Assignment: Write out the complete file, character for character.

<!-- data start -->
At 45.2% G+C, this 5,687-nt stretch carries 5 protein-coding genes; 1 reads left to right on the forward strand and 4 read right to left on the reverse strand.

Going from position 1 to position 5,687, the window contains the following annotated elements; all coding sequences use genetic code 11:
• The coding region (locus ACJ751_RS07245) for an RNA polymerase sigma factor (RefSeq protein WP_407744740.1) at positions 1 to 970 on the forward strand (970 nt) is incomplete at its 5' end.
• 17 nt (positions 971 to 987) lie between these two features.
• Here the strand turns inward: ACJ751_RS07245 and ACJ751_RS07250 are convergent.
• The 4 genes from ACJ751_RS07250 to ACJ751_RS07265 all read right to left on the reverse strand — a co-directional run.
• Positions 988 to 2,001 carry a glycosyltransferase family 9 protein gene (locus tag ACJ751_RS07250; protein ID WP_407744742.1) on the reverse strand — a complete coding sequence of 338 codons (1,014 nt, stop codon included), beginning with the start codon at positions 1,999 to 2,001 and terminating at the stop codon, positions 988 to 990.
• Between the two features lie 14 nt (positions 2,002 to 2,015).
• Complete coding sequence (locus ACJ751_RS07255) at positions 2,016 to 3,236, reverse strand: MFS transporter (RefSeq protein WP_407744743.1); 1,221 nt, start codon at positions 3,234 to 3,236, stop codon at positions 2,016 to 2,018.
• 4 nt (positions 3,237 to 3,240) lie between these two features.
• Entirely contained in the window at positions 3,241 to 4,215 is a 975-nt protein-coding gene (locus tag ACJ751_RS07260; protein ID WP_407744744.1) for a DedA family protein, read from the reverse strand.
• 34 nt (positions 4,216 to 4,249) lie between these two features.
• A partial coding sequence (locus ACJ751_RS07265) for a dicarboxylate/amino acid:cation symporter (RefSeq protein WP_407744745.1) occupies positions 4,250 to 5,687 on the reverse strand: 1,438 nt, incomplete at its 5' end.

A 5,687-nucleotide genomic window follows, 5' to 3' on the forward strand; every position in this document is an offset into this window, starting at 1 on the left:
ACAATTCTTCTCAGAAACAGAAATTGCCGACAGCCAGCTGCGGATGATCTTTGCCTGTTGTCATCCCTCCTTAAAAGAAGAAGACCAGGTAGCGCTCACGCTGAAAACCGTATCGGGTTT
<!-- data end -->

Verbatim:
At 45.2% G+C, this 5,687-nt stretch carries 5 protein-coding genes; 1 reads left to right on the forward strand and 4 read right to left on the reverse strand.

Going from position 1 to position 5,687, the window contains the following annotated elements; all coding sequences use genetic code 11:
• The coding region (locus ACJ751_RS07245) for an RNA polymerase sigma factor (RefSeq protein WP_407744740.1) at positions 1 to 970 on the forward strand (970 nt) is incomplete at its 5' end.
• 17 nt (positions 971 to 987) lie between these two features.
• Here the strand turns inward: ACJ751_RS07245 and ACJ751_RS07250 are convergent.
• The 4 genes from ACJ751_RS07250 to ACJ751_RS07265 all read right to left on the reverse strand — a co-directional run.
• Positions 988 to 2,001 carry a glycosyltransferase family 9 protein gene (locus tag ACJ751_RS07250; protein ID WP_407744742.1) on the reverse strand — a complete coding sequence of 338 codons (1,014 nt, stop codon included), beginning with the start codon at positions 1,999 to 2,001 and terminating at the stop codon, positions 988 to 990.
• Between the two features lie 14 nt (positions 2,002 to 2,015).
• Complete coding sequence (locus ACJ751_RS07255) at positions 2,016 to 3,236, reverse strand: MFS transporter (RefSeq protein WP_407744743.1); 1,221 nt, start codon at positions 3,234 to 3,236, stop codon at positions 2,016 to 2,018.
• 4 nt (positions 3,237 to 3,240) lie between these two features.
• Entirely contained in the window at positions 3,241 to 4,215 is a 975-nt protein-coding gene (locus tag ACJ751_RS07260; protein ID WP_407744744.1) for a DedA family protein, read from the reverse strand.
• 34 nt (positions 4,216 to 4,249) lie between these two features.
• A partial coding sequence (locus ACJ751_RS07265) for a dicarboxylate/amino acid:cation symporter (RefSeq protein WP_407744745.1) occupies positions 4,250 to 5,687 on the reverse strand: 1,438 nt, incomplete at its 5' end.

A 5,687-nucleotide genomic window follows, 5' to 3' on the forward strand; every position in this document is an offset into this window, starting at 1 on the left:
ACAATTCTTCTCAGAAACAGAAATTGCCGACAGCCAGCTGCGGATGATCTTTGCCTGTTGTCATCCCTCCTTAAAAGAAGAAGACCAGGTAGCGCTCACGCTGAAAACCGTATCGGGTTT